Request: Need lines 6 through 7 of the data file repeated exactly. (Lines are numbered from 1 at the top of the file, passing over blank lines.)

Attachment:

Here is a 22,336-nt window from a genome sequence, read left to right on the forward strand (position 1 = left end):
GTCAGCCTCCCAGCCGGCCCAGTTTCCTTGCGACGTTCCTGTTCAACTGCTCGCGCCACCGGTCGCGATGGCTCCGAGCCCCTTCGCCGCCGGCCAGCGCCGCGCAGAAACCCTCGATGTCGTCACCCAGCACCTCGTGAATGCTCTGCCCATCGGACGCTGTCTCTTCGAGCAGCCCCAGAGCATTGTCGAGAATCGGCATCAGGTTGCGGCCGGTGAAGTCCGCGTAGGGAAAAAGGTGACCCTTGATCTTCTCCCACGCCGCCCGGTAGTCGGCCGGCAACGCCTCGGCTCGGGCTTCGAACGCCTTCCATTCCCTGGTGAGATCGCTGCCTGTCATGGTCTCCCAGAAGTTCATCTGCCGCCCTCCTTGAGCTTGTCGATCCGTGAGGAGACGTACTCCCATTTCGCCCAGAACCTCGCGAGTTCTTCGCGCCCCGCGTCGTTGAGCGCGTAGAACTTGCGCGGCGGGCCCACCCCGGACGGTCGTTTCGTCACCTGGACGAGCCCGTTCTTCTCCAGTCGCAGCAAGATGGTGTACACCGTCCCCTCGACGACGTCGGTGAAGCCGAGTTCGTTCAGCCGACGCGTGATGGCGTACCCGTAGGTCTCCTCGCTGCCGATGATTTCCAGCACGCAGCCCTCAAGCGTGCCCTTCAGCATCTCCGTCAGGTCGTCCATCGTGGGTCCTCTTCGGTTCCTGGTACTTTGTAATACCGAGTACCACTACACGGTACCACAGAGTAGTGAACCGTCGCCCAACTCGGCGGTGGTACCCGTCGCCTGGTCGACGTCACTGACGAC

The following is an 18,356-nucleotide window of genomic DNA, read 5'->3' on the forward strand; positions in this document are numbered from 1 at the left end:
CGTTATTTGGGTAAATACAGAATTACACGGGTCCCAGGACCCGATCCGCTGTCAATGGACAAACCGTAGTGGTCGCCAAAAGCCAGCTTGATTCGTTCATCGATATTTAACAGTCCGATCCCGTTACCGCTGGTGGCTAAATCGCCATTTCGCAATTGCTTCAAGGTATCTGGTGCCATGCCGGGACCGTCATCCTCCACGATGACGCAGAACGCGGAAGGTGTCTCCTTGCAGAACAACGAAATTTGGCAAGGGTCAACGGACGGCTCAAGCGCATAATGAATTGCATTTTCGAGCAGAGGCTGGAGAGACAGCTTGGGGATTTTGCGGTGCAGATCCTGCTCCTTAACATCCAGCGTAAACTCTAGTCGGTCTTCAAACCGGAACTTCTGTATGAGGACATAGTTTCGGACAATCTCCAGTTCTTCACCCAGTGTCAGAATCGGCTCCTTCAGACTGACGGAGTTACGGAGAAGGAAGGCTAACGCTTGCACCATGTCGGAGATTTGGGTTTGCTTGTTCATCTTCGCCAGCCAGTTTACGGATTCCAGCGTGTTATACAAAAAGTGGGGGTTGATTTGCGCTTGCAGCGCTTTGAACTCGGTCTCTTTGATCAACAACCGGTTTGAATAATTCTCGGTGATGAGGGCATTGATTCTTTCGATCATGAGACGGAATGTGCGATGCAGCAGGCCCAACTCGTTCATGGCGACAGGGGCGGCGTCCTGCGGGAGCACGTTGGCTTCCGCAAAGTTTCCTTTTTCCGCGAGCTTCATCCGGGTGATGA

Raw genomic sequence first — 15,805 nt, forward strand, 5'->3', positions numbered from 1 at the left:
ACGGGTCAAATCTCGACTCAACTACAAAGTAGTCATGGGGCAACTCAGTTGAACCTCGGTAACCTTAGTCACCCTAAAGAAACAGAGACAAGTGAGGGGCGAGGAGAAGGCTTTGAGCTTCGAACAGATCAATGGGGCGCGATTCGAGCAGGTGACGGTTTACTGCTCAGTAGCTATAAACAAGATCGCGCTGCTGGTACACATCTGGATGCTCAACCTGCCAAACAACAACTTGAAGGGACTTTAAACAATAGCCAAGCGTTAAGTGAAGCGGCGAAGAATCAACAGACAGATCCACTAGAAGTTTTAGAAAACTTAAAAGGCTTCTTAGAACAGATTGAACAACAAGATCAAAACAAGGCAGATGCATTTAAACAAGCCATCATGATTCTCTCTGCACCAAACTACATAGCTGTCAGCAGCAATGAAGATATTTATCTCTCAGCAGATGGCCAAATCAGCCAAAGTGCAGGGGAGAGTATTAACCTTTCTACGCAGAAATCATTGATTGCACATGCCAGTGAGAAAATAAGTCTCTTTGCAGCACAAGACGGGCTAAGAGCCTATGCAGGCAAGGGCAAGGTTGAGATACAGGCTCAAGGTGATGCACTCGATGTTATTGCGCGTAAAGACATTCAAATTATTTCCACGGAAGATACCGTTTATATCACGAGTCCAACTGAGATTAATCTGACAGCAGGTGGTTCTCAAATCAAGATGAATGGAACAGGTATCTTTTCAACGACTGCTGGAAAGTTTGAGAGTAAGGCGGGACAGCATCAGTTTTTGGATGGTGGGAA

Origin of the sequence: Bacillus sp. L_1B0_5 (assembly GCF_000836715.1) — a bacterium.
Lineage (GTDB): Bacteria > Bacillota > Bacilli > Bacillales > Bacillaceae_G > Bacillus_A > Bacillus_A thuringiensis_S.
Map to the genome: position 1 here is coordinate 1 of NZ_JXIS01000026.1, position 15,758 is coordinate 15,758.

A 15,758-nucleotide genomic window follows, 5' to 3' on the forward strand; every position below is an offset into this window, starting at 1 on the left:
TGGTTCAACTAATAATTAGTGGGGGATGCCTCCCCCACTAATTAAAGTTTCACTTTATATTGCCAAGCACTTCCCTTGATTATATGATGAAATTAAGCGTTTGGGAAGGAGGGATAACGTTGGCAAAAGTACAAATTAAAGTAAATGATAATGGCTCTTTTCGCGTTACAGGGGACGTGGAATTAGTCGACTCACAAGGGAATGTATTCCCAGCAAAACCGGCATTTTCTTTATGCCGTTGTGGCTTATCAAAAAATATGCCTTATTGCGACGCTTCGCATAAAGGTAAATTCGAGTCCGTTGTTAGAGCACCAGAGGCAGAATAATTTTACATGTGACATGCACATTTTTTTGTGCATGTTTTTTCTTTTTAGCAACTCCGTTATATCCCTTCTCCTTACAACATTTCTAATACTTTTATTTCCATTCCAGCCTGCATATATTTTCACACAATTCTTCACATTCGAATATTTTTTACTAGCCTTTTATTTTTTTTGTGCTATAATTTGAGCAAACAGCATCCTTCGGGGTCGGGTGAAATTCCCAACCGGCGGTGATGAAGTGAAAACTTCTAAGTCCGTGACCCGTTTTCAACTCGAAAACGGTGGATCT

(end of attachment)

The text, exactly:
ACGGGTCAAATCTCGACTCAACTACAAAGTAGTCATGGGGCAACTCAGTTGAACCTCGGTAACCTTAGTCACCCTAAAGAAACAGAGACAAGTGAGGGGCGAGGAGAAGGCTTTGAGCTTCGAACAGATCAATGGGGCGCGATTCGAGCAGGTGACGGTTTACTGCTCAGTAGCTATAAACAAGATCGCGCTGCTGGTACACATCTGGATGCTCAACCTGCCAAACAACAACTTGAAGGGACTTTAAACAATAGCCAAGCGTTAAGTGAAGCGGCGAAGAATCAACAGACAGATCCACTAGAAGTTTTAGAAAACTTAAAAGGCTTCTTAGAACAGATTGAACAACAAGATCAAAACAAGGCAGATGCATTTAAACAAGCCATCATGATTCTCTCTGCACCAAACTACATAGCTGTCAGCAGCAATGAAGATATTTATCTCTCAGCAGATGGCCAAATCAGCCAAAGTGCAGGGGAGAGTATTAACCTTTCTACGCAGAAATCATTGATTGCACATGCCAGTGAGAAAATAAGTCTCTTTGCAGCACAAGACGGGCTAAGAGCCTATGCAGGCAAGGGCAAGGTTGAGATACAGGCTCAAGGTGATGCACTCGATGTTATTGCGCGTAAAGACATTCAAATTATTTCCACGGAAGATACCGTTTATATCACGAGTCCAACTGAGATTAATCTGACAGCAGGTGGTTCTCAAATCAAGATGAATGGAACAGGTATCTTTTCAACGACTGCTGGAAAGTTTGAGAGTAAGGCGGGACAGCATCAGTTTTTGGATGGTGGGAA

Origin of the sequence: Bacillus sp. L_1B0_5 (assembly GCF_000836715.1) — a bacterium.